How Experts Use Tax Returns to Find Hidden Assets

KPM Fraud Update link to blog.

07 Jan How Experts Use Tax Returns to Find Hidden Assets

Business owners engaged in fraudulent activities often try to manipulate their companies’ financial statements. Fortunately for fraud experts, business owners’ tax returns are not as easy to misrepresent. Here is how experts use them to locate hidden assets and income.

Seeking buried treasure

Certain items are more likely to provide information about hidden assets and income sources. These include:

Form 1040, Line 1 — Income from wages, etc. If the individual receives wages from several businesses, it may be possible to discover previously undisclosed business interests.

Form 1040, Line 2a — Tax-exempt interest income. This income may reveal other investment assets.

Form 1040, Line 4a — Retirement plan distributions. These funds can be traced to determine whether they were rolled over into other tax-deferred plans or used for another purpose.

Form 1040, Line 19 — Refund. Dishonest owners and unscrupulous spouses have been known to overpay taxes in previous years and then seek a refund after the dust has settled.

Schedule A — Itemized deductions. A comparison of real estate taxes with taxes on disclosed property may show additional income resulting from hidden real estate assets. Similarly, entries for state and local taxes, personal property taxes, and investment interest paid may reveal the existence of undisclosed assets.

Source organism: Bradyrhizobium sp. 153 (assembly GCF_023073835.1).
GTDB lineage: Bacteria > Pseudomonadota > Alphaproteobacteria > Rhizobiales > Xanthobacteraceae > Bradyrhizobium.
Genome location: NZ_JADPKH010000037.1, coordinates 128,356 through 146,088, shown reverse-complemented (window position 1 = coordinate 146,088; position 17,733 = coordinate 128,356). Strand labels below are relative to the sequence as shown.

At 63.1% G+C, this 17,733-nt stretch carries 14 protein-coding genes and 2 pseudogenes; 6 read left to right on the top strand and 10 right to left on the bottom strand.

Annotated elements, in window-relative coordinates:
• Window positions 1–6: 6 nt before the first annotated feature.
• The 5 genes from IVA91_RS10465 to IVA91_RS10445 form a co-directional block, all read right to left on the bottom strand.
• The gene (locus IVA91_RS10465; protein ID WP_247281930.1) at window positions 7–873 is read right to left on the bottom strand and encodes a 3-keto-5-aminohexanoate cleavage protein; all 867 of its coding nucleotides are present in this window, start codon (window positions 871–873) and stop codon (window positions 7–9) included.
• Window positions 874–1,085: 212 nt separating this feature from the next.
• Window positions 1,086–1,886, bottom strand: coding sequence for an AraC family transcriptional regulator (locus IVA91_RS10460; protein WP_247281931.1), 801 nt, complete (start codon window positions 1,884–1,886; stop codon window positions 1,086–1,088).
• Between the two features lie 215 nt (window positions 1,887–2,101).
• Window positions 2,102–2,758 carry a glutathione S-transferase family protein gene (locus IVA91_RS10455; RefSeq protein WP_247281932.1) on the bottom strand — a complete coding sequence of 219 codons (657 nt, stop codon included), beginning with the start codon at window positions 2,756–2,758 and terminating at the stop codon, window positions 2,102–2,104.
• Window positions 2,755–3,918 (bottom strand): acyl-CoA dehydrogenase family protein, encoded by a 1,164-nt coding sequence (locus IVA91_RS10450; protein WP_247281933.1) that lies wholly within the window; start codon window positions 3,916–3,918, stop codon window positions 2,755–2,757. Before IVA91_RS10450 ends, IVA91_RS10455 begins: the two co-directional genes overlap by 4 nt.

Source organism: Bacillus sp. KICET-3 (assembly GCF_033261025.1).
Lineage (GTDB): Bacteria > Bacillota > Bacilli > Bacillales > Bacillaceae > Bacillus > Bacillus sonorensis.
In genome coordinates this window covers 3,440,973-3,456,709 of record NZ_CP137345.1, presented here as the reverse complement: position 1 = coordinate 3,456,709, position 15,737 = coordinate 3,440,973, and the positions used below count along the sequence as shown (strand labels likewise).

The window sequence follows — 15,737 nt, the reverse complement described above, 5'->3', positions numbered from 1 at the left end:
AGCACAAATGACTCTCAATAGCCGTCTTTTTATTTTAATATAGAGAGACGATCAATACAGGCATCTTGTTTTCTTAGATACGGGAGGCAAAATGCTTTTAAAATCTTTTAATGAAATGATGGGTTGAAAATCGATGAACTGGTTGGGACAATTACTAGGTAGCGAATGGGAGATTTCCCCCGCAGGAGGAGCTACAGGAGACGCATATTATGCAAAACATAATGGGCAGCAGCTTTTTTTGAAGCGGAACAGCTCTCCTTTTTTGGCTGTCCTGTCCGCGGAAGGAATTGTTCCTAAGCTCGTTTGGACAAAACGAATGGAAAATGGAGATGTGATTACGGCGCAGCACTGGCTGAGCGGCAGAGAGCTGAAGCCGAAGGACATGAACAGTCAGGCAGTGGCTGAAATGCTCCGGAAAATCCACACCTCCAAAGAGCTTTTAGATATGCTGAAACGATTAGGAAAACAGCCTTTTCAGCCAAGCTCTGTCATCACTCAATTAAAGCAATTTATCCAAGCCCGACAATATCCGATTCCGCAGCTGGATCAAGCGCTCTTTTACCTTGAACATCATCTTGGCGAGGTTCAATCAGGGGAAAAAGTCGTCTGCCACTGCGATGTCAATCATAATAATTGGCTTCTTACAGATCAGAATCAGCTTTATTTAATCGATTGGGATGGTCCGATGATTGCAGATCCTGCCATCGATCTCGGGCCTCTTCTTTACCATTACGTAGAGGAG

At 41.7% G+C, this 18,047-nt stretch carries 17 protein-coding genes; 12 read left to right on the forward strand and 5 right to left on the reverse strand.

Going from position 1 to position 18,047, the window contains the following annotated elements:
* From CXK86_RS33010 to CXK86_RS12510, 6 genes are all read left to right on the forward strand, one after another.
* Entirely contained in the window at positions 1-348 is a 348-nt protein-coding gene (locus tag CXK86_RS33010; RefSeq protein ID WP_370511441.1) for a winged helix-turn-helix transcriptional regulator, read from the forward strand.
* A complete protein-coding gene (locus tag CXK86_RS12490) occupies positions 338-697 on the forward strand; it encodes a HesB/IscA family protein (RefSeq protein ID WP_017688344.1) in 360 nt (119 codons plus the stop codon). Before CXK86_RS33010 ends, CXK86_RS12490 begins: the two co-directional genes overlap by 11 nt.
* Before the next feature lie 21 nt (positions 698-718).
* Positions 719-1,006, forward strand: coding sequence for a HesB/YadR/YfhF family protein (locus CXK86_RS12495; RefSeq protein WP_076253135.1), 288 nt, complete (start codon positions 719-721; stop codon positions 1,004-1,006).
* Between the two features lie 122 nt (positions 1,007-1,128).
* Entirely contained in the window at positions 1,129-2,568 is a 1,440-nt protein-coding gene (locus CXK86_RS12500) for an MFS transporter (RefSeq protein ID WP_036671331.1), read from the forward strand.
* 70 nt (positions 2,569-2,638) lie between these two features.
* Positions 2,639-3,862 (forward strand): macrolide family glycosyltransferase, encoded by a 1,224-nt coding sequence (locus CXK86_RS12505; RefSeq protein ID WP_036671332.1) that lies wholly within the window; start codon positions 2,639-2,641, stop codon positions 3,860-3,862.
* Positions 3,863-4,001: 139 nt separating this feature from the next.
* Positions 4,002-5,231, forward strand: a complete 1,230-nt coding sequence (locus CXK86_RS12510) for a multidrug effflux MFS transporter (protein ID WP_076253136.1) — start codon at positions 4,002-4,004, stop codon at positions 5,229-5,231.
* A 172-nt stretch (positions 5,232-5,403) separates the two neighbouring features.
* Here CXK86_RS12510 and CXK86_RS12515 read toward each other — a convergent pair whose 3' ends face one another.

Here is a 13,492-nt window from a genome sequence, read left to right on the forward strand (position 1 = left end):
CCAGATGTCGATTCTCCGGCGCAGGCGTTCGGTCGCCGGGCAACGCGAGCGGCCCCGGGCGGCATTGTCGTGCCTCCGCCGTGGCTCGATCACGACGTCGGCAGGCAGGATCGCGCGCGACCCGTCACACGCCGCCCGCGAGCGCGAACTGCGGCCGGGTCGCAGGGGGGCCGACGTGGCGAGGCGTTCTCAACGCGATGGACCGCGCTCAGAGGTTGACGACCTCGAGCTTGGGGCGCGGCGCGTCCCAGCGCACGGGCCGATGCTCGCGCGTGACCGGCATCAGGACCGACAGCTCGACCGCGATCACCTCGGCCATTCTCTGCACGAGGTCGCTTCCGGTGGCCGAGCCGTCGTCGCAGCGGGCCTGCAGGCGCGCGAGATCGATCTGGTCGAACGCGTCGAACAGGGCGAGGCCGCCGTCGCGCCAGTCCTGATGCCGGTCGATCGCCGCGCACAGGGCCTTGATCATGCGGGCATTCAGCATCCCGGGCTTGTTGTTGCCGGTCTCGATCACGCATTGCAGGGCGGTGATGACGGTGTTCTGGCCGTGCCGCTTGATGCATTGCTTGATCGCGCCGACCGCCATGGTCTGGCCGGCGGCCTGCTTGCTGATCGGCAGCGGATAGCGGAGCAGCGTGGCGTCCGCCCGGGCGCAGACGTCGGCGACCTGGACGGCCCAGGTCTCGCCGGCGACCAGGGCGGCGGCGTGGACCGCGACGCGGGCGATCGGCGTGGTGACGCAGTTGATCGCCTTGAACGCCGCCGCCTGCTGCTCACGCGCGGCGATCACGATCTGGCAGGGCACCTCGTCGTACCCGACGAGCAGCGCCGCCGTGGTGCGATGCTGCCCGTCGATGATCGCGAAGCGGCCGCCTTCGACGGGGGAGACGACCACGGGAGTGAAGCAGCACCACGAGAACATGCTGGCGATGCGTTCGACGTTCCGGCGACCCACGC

Schedule B — Interest and ordinary dividends. It is important to pay close attention to any reported foreign accounts or trusts. If the taxpayer has set up an asset protection trust in a foreign country with strict secrecy laws, this may be the only evidence that such a trust exists.

Schedule C — Profit or loss from a sole proprietorship. Depreciation expenses may show that the owner has valuable business equipment. Entries for mortgage interest as well as pension and profit-sharing plans may reveal other undisclosed assets.

Schedule D — Capital gains and losses. Experts review any transactions reported here and make sure the business has accounted for all sales proceeds. A large decrease in a taxpayer’s net worth from one year to another may indicate an asset sale.

Schedule E — Supplemental income and loss. Income from rental properties, royalties, partnerships, S corporations, estates, and trusts may reveal information about the taxpayer’s assets and business interests. Income and expenses that seem suspicious or unreasonable can indicate that these entities are being used to conceal assets.

Note that, following passage of the Tax Cuts and Jobs Act, significant changes were made to Form 1040 beginning with the 2018 tax year. Line numbers for items on tax returns for earlier years are different from those noted here.

Successfully using data

Tax returns — especially several years’ worth obtained early in an investigation — can help support a successful legal action. Contact us if we can help.